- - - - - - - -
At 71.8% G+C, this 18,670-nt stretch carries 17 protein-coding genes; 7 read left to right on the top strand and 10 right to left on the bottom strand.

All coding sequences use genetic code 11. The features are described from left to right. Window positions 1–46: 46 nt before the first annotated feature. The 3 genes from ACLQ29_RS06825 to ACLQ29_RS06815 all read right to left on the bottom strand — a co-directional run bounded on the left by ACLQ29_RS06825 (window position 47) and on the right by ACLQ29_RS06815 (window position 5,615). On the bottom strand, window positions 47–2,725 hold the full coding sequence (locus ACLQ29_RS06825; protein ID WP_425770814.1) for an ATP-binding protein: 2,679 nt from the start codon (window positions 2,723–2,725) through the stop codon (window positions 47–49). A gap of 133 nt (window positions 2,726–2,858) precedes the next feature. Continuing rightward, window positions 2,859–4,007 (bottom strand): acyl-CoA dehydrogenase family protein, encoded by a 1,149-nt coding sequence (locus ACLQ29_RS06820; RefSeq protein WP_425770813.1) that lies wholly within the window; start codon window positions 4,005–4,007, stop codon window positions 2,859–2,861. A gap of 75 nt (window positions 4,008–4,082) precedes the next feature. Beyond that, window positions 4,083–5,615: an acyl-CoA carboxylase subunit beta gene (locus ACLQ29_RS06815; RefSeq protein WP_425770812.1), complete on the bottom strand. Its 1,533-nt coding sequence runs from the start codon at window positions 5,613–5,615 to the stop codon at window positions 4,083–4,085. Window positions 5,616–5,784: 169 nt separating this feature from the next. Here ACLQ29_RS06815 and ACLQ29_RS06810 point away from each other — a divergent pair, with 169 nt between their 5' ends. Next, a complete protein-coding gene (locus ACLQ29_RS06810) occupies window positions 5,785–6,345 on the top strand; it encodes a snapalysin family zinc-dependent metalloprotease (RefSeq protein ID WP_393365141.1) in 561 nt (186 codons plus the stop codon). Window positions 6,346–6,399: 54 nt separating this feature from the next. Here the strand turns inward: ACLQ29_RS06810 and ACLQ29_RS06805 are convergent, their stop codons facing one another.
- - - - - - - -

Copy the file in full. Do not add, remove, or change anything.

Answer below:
At 71.8% G+C, this 18,670-nt stretch carries 17 protein-coding genes; 7 read left to right on the top strand and 10 right to left on the bottom strand.

All coding sequences use genetic code 11. The features are described from left to right. Window positions 1–46: 46 nt before the first annotated feature. The 3 genes from ACLQ29_RS06825 to ACLQ29_RS06815 all read right to left on the bottom strand — a co-directional run bounded on the left by ACLQ29_RS06825 (window position 47) and on the right by ACLQ29_RS06815 (window position 5,615). On the bottom strand, window positions 47–2,725 hold the full coding sequence (locus ACLQ29_RS06825; protein ID WP_425770814.1) for an ATP-binding protein: 2,679 nt from the start codon (window positions 2,723–2,725) through the stop codon (window positions 47–49). A gap of 133 nt (window positions 2,726–2,858) precedes the next feature. Continuing rightward, window positions 2,859–4,007 (bottom strand): acyl-CoA dehydrogenase family protein, encoded by a 1,149-nt coding sequence (locus ACLQ29_RS06820; RefSeq protein WP_425770813.1) that lies wholly within the window; start codon window positions 4,005–4,007, stop codon window positions 2,859–2,861. A gap of 75 nt (window positions 4,008–4,082) precedes the next feature. Beyond that, window positions 4,083–5,615: an acyl-CoA carboxylase subunit beta gene (locus ACLQ29_RS06815; RefSeq protein WP_425770812.1), complete on the bottom strand. Its 1,533-nt coding sequence runs from the start codon at window positions 5,613–5,615 to the stop codon at window positions 4,083–4,085. Window positions 5,616–5,784: 169 nt separating this feature from the next. Here ACLQ29_RS06815 and ACLQ29_RS06810 point away from each other — a divergent pair, with 169 nt between their 5' ends. Next, a complete protein-coding gene (locus ACLQ29_RS06810) occupies window positions 5,785–6,345 on the top strand; it encodes a snapalysin family zinc-dependent metalloprotease (RefSeq protein ID WP_393365141.1) in 561 nt (186 codons plus the stop codon). Window positions 6,346–6,399: 54 nt separating this feature from the next. Here the strand turns inward: ACLQ29_RS06810 and ACLQ29_RS06805 are convergent, their stop codons facing one another.